other meeting reports
12/19/01 Meeting Highlights
by Giles Davis
Wireless Telephone Design Considerations.
On December 19th 2001 at the Holiday Inn North Shore in Skokie, Bob Zurek of Motorola gave a presentation entitled "Wireless Telephone Design Considerations."
As wireless phones have matured, the expectations on performance and size have led to new acoustic challenges. The desire to reduce the size of modern cell phones has made the incorporation of an earcup in the device impractical. Without an earcup, a decent seal usually assumed with a landline phone is not possible. The environment that a cell phone is used in contributes to the lack of seal in the system. Users will often set the volume to its maximum setting and vary the amplitude by moving the phone towards or away from their ear. A system that is designed to accommodate this varying impedance is often referred to as leak-tolerant.
The push to reduce the overall size of the unit has created system echo problems that do not exist in full size landline systems. Shortening the length of the phone increases the microphone-to-mouth distance, affecting signal-to-noise ratio and microphone sensitivity. A reduction in the internal volume coupled with an increased distance between the mouth and the microphone tend to increase receiver to microphone feedback. This feedback coupled with digital system delay (as much as 200ms) creates significant echo problem for the far end user. To reduce the problem, consider that the best case coupling from receiver to microphone is the external air path (but is rarely the case). Phone housings and PC boards act as ducts, directing energy down the phone toward the microphone. This ducted energy can be reduced by creating partitions and using grommets around microphone and speaker. Alternate acoustic paths, such as leaking through jacks on the side or bottom of the phone, also need to be sealed. Separately rotating housings eliminate both the directly ducted energy and alternate acoustic paths, and also decreases the microphone-to-mouth distance.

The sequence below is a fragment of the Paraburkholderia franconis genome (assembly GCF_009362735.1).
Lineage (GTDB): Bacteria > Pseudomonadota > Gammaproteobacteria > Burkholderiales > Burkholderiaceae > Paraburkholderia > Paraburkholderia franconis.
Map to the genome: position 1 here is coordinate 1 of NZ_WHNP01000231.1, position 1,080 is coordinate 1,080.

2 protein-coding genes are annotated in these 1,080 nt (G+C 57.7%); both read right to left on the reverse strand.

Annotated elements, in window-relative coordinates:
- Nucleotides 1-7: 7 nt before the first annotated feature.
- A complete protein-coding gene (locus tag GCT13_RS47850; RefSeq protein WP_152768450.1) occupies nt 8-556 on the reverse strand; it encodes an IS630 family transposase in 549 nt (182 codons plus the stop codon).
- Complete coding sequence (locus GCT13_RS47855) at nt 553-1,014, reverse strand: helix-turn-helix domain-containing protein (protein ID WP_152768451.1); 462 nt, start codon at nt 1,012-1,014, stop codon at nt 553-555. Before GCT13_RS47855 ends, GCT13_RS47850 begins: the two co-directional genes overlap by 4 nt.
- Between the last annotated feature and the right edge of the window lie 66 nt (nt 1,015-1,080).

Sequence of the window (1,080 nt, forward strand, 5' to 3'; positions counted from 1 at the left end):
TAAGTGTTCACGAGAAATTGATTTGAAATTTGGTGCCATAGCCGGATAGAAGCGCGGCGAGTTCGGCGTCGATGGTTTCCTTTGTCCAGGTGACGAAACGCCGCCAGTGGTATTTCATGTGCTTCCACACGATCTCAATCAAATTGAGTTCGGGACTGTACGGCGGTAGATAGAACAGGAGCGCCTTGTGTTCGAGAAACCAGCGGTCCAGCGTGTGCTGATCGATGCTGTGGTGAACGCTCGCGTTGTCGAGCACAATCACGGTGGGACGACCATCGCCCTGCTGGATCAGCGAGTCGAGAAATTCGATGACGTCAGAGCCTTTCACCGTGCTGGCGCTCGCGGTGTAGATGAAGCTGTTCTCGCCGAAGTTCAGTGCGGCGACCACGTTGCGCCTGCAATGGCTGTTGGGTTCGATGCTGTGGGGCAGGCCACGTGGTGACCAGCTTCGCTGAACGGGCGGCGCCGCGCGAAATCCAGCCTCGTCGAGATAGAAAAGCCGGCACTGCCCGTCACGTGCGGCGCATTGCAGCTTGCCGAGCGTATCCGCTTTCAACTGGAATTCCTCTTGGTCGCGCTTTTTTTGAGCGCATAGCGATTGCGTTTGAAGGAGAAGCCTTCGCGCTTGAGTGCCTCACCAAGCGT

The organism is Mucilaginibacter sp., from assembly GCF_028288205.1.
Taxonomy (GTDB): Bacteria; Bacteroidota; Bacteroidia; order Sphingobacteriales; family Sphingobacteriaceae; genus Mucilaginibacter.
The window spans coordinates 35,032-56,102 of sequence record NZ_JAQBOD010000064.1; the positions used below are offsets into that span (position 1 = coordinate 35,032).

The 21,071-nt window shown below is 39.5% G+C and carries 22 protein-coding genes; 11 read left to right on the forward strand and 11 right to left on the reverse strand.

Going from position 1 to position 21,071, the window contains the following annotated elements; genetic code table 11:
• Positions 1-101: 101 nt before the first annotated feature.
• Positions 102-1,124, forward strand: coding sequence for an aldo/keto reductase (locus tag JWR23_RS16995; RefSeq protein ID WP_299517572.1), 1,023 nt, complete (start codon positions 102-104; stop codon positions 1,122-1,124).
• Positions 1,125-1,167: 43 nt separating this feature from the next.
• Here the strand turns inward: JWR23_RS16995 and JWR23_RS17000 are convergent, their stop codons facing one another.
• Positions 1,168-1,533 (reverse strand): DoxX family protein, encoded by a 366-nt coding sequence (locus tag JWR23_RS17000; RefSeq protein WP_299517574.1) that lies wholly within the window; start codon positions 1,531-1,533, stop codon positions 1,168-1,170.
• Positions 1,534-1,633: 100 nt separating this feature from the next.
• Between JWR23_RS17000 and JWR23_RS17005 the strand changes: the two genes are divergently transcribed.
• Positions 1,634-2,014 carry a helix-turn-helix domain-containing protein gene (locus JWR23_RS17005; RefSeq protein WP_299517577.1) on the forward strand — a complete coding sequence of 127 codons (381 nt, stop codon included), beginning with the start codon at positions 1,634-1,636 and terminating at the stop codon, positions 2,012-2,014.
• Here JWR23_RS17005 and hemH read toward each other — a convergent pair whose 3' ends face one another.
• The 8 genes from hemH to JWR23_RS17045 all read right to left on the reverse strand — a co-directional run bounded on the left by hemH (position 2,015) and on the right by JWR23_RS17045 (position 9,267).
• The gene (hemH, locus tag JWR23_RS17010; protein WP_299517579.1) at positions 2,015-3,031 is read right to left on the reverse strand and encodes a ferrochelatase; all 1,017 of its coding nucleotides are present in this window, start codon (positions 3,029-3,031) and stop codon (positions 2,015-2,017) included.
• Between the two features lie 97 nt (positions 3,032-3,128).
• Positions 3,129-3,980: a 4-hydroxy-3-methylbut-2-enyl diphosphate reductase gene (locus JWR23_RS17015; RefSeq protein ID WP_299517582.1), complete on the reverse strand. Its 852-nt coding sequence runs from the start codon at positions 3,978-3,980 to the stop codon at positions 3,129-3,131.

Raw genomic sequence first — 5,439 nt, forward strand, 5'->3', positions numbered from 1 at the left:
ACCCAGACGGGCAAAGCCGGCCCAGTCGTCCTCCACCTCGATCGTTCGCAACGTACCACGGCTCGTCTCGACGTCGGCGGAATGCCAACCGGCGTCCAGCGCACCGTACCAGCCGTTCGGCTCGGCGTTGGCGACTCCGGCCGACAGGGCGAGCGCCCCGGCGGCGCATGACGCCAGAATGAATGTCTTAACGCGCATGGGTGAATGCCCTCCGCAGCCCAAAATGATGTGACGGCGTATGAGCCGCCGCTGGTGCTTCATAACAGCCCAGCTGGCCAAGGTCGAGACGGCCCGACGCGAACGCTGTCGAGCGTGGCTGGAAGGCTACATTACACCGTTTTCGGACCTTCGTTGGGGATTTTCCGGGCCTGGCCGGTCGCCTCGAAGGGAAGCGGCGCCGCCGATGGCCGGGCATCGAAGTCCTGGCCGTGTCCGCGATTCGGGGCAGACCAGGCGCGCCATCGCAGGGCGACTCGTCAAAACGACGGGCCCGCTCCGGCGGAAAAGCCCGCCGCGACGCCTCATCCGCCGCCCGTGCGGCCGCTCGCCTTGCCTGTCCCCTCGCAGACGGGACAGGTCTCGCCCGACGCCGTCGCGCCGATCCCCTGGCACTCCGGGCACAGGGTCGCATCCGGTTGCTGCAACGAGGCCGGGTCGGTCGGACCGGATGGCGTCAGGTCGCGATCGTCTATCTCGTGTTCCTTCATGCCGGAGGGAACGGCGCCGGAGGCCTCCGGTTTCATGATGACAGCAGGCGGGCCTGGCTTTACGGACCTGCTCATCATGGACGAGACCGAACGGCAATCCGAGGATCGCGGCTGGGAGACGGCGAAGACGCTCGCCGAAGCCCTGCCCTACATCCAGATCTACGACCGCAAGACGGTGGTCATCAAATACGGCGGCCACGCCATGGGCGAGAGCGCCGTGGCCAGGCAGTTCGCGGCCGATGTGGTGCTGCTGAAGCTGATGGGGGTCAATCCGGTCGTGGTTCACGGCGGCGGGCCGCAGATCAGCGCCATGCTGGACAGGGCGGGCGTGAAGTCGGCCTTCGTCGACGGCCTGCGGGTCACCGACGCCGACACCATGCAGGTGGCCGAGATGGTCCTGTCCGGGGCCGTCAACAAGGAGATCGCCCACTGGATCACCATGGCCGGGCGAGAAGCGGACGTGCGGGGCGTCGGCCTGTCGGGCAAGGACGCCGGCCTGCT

Audible Alerts or ringers have historically been able to produce only a few tones at a very high level for their size and input voltage. Armature alerts are typically used to produce these tones. However, consumers are now asking for programmable musical tones and audio for games from these same devices. Since space is very limited for these devices, new system configurations are being implemented to get as much SPL out of as little volume as possible. Increasingly micro-loudspeakers are replacing the armature alerts to provide more musical alert tones along with speakerphone operation. Since volume and board space are at a premium on cellular systems, components are now being used for multiple uses. Several companies are now marketing multifunction transducers, which typically include vibrator (silent alert), alert, and receiver.
New techniques are constantly being developed to overcome the challenges being presented by new trends in portable communications devices. Coupled with consumer demands for greater integration of entertainment devices, new devices may eventually change our lives in the same way the first cellular phones have in the 30 years since their inception.